68 mins: Velupillay jinks inside from the left and tries to fashion some space in the box but he’s just nudged off his stride and the Mariners clear. Popovic will not be happy with how broken the game is considering his side’s ascendancy, but credit to Victory’s players for pressing for a second and not shutting up shop.

70 mins: Roux times his run superbly to beat the offside trap on the right, but Hall’s through-ball is overhit. That’s Roux’s final involvement for the evening.

71 mins: Jackson continues to roll the dice. A double change for the Mariners, Ronald Barcellos and Harry Steele are on for Storm Roux and Bradley Tapp.

72 mins: Fornaroli buys his side a free-kick in trademark fashion. Accepting possession with his back to goal, sticking his bum out, and waiting for a defender to charge in from behind and push him over.

73 mins: Machach is down with cramp but the Mariners almost play the ball over him in disregard for his ailment. Victory subdue the attack and belt the ball out of play to allow their playmaker the chance to get some treatment.

74 mins: This rare pause in play allows the camera to pan across the packed stadium, taking in the army of fans. Meanwhile, on the field, Teague winces in pain holding his shoulder, players take on water, and everyone steels themselves for one final assault.

75 mins: It is a final assault that will take place without two of Victory’s most dynamic forwards with Arzani given a spell and Machach unfit to continue.

Bonevacia, Folami on. Arzani, Machach off

77 mins: That break in play has settled things down after a hectic 20 or so minutes. That suits Victory who have been able to rest their structure and return to their default strategy of allowing the Mariners all the time in the world on the ball in their back four, then closing ranks once it reaches midfield.

79 mins: Velupillay has impressed since he replaced Arzani on the left, showing great determination in defence and quick feet and a sharp instinct going forward. He is almost freed by Teague and Fornaroli but Hall just gets a deflection on the killer pass.

80 mins: The Mariners are starting to press Victory deeper into their own territory, but there is no threat near the penalty box, for all Nisbet’s jinking and scheming in front of the massed ranks of navy blue shirts.

81 mins: That’s better – Doka with a beautiful teasing cross from the right, leaving Izzo for dead, but there just aren’t any yellow jerseys gambling to get on the end of it.

82 mins: Victory remain camped in their own defensive third, now seemingly happy to repel a Central Coast siege. And all that hard work is rewarded when Farrell is late to a second ball contest with Folami and receives a yellow card.

83 mins: Another minute ticks by before the Mariners can get forward again. Nisbet is again the architect, freeing Barcellos on the left. The cross is whipped over dangerously between the keeper and back four… but again there’s no yellow jersey within cooee of the danger zone. Jackson has to convince his players to gamble!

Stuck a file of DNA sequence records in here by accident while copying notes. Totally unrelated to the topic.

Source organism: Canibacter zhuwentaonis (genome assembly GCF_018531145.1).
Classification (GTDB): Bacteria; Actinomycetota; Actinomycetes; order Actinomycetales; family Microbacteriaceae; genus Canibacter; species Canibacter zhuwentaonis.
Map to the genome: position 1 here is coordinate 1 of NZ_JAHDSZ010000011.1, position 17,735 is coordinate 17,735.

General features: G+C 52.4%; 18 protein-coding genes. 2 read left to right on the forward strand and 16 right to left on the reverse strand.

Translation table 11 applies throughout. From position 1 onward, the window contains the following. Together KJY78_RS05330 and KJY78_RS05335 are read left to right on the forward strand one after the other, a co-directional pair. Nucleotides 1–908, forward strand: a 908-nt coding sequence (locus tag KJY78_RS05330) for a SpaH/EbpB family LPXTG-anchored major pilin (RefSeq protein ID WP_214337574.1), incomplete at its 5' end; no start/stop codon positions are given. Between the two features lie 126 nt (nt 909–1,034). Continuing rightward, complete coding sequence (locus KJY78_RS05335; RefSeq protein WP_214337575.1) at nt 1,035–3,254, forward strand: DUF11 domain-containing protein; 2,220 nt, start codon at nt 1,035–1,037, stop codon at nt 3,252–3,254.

84 mins: Now Victory break but Kaltak somehow gets a touch to the ball with Folami almost clean through!

The official attendance inside Our Paradise is 21,379!

Thank you so much for your support on this historic night.

85 mins: A deflected through-ball earns a corner for the hosts, but it’s defended well and Victory push the Mariners back towards halfway. Central Coast have hardly made Paul Izzo work all night.

87 mins: Still the Mariners probe, knocking the ball around the mob of navy blue players camped around their own penalty area, like prospectors tapping rock looking for a weakness. None are found.

88 mins: Another corner comes and go with no alarm. Victory have defended superbly all night.

89 mins: Izzo, who has had little to do all night, plucks a tame cross out of the sky then hits the deck, clutching the ball to his chest to milk some time. His penalty shootout heroics will not be required this evening.

90 mins: More subs from Victory with Ikonomidis and Brimmer coming on to provide some fresh legs. An exhausted Fornaroli makes way, along with the quietly impressive Valadon.

GOAL! Central Coast Mariners 1-1 Melbourne Victory (Edmondson 90+1)​

Gosford erupts! Finally a sharp incisive attack from the Mariners! Edmondson starts it with a lovely flick and finishes it with a powerful low drive. In between Nisbet and Barcellos combine to unpick the Victory defence. Pandemonium in stoppage time.

90+2 mins: That was the first genuine opportunity of the night for Central Coast, and Edmondson buried it. The noise is deafening.

90+3 mins: The crowd is urging the home side on to find a winner before extra-time. The Mariners are buzzing.

90+4 mins: Victory have yet to settle following those late substitutions. Without Fornaroli up front the ball is coming straight back after every clearance.

90+5 mins: Can the Mariners force another opening? Not this time as Steele overhits a through-ball.

90+6 mins: Victory fail to beat the first defender with a deep free-kick. Extra-time beckons.

90+7 mins: Is Tony Popovic cursed? His side have been clearly the better over the 90 minutes and the Mariners score with their only shot of the match… in injury time.

Full-time: Central Coast Mariners 1-1 Melbourne Victory​

To extra time we go.

The glorious unpredictability of sport on full display in Gosford. Central Coast managed just four shots all night, and only one of them was on target, but that was all they needed to keep the grand final alive in the 91st minute.

Victory were the better team before they opened the scoring and looked firmly in control after Geria’s belter, keeping their hosts at arm’s length as the clock ticked down to an inevitable triumph. But the Mariners kept plugging away, and the redoubtable Nisbet belatedly found accomplices in a couple of substitutes to keep the treble dream alive.